Did anyone see The New York Times’s stupendous article on Southwest Airlines? It talked about how the airline commanded crazy loyalty from its employees because it had personality, because it was fanatical about getting planes turned around and giving customers what they really wanted (low fares and on-time service), because it was frugal, because it fought entrenched competitors who tried to block its entrance into a stodgy market, because it shared the wealth with its employees, who now earn sometimes twice as much as their counterparts at United.
My favorite stories were about the ground terminal old-timer who was still on the job despite “two hernia operations” and the attendant who challenged passengers to “see how many people we could lock up inside the lavatory” (seven or eight). Both have been with Southwest since it started 35 years ago, and are now millionaires. I also loved the story of how the Southwest CEO resolved a trademark dispute with another CEO via an arm-wrestling match (a video of his training for the event showed him doing sit-ups to reach a glass of scotch and a cigarette).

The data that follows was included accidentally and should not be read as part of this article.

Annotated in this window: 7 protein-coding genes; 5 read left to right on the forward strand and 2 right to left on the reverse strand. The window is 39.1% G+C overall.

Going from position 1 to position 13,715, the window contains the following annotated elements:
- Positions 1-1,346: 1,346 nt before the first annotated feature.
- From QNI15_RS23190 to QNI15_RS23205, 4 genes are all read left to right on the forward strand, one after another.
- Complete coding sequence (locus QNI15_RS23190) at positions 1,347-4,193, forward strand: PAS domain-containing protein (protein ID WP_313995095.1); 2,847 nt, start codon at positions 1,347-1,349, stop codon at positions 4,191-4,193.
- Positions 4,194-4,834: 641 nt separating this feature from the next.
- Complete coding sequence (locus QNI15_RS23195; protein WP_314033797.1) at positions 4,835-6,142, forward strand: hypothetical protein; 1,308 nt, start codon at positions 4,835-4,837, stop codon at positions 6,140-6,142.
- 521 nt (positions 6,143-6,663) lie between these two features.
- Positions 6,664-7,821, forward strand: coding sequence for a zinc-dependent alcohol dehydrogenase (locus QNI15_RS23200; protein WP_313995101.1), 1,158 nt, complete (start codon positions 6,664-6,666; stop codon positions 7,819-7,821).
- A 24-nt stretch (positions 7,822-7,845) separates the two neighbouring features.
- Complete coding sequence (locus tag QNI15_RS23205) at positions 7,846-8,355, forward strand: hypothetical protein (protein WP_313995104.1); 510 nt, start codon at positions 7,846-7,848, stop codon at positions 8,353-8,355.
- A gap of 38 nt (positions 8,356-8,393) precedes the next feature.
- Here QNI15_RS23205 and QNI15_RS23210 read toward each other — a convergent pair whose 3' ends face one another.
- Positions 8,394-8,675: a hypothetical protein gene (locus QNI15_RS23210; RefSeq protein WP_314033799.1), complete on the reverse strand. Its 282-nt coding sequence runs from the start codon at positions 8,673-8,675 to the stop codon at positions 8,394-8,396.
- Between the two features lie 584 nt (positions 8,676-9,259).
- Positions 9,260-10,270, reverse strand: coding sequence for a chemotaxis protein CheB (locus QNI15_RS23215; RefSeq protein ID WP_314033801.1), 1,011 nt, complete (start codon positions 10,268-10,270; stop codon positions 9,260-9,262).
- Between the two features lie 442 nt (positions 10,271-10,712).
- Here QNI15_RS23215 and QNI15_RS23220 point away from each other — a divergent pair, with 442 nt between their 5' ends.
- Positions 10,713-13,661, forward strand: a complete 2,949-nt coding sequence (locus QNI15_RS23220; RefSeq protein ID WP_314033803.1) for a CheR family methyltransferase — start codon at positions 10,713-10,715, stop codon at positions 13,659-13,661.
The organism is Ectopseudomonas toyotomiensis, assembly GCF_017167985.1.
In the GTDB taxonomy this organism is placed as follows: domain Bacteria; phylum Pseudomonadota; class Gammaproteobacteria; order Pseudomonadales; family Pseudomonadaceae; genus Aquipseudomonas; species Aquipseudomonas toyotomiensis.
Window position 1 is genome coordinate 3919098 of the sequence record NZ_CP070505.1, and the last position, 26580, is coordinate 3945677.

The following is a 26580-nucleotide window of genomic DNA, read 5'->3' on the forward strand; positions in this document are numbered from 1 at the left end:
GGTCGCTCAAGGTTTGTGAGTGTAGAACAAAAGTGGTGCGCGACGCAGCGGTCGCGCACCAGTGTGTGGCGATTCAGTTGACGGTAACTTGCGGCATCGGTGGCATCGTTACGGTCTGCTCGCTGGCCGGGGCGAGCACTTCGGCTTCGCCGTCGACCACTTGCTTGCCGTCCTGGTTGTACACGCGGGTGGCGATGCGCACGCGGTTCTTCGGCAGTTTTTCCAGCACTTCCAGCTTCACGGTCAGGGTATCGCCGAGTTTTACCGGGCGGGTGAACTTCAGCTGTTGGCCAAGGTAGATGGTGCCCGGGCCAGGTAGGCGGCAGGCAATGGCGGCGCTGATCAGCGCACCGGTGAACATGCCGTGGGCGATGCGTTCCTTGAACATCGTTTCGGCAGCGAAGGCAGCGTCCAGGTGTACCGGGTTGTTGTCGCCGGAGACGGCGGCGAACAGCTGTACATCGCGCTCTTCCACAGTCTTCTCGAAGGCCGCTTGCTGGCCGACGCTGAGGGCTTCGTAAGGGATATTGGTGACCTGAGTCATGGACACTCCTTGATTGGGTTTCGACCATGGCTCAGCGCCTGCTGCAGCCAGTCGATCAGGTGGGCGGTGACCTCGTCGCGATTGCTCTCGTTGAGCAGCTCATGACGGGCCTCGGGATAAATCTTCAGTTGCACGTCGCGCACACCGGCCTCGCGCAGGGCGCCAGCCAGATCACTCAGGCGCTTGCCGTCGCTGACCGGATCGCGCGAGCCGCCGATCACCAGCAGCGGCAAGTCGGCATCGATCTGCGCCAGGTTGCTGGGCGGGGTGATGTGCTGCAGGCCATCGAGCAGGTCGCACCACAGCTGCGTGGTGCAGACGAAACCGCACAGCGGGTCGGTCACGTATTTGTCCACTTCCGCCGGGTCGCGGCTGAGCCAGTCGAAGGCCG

While we here at Redfin can’t promise anyone the success that Southwest has enjoyed, we feel in many ways like kindred spirits: in our start-up frugality, launching a business on a shoestring; in our pluck taking on one of the biggest, baddest industries around; in our do-whatever-it-takes employees who drive all over town and stay up all night to win offers; in our partnership with customers, who seemed tickled pink to be working with the world’s first online broker; in our underdog mentality, which has kept us going through thick and thin.
Of course, there is a sordid side to Southwest’s history that Redfin categorically rejects. As a 1981 court ruling on Southwest’s treatment of women (517 F. Supp. 292 (N.D. Tex. 1981)) despairingly noted: “unabashed allusions to love and sex pervade all aspects of Southwest’s public image. Its T.V. commercials feature attractive attendants in fitted outfits, catering to male passengers while an alluring feminine voice promises in-flight love. On board, attendants in hot-pants (skirts are now optional) serve ‘love bites’ (toasted almonds) and ‘love potions’ (cocktails). Even Southwest’s ticketing system features a ‘quickie machine’ to provide ‘instant gratification.’”